My legs are really sore today. I’ve been running with my new shoes for a little over a week now, and while they’re great shoes, my legs hurt. Calves, quads, hammies; if it’s a leg muscle, it’s sore.
And I love it.
Not because it means I have been beating my natural lethargy and actually getting outside (though that is a delight as well). I love the soreness because I can feel it, and it means that I have done something to be celebrated – I challenged myself physically in order to try to better myself.
When I was a teen, I blew out both of my knees, which led to countless hours of physio and three reconstructive surgeries (on both legs). I’ll always have some restrictions; bone grafts prevent kneeling, I have reduced range of motion, etc.
But rather than grumble about what I’ve lost, these ‘restrictions’ remind me every day of just how lucky I am to be able to do what I can. They remind me not to take for granted something as simple as the ability to walk. It’s a different perspective. It’s a way of looking at the world through a different lens, and choosing to focus on the blessings.
My faith offers me a similar lens, a similar perspective. It gives me a perspective on the world to see it as a joy-filled creation, as a spirit-embraced reality. I choose to carry the joy of the Lord with me, knowing that it is a choice – I am deliberately interacting with the world from a perspective of Christian gratitude.
Living out our faith is not always easy, especially when things are not going well. Living out our faith when we are surrounded by other Christians and God’s calling for us is clear can be difficult enough; trying to remain faithful when we feel alone and unsupported and confused in our ministry can be overwhelming. But we know that the reward is great when we journey with God, when we choose to view the world from, and respond through, the Christian perspective.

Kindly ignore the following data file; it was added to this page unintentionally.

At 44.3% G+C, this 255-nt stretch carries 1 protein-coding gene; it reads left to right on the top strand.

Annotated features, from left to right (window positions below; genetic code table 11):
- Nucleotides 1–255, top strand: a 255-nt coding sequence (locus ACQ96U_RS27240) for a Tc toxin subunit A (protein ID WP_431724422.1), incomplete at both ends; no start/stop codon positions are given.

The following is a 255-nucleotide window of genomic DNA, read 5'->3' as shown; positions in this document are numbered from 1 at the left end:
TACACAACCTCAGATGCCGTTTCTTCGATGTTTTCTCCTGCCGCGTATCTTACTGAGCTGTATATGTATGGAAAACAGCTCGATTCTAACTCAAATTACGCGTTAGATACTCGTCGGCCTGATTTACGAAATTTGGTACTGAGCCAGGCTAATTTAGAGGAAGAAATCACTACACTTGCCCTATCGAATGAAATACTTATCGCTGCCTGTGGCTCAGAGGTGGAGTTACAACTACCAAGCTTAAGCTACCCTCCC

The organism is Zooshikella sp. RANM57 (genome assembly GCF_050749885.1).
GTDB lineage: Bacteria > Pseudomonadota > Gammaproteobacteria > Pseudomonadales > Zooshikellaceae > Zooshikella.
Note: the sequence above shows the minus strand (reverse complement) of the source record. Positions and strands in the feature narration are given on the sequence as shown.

We all have decisions to make every day, from what piece of work will get done first to how we will treat the people around us; when we choose to do these things from a faith perspective we demonstrate to the world who and whose we are. When we consider our ministry, we can consider it a form of exercise – we know that to improve our physical selves we need to exercise out muscles; so too to improve our faith. We need to exercise our spirituality when things are going well to make sure that we’re prepared when we need to rely on it; we need to exercise our spirituality when things are not going well to keep our perspective as beloved in place. Sometimes it will be easy, sometimes it will leave us sore. But when we choose to keep our focus on God’s abundant blessings in our life (rather than on our human-centred perceptions of scarcity) we can truly realise just how lucky we are. And the world will see through our actions the benefits of keeping a Christ-focused perspective.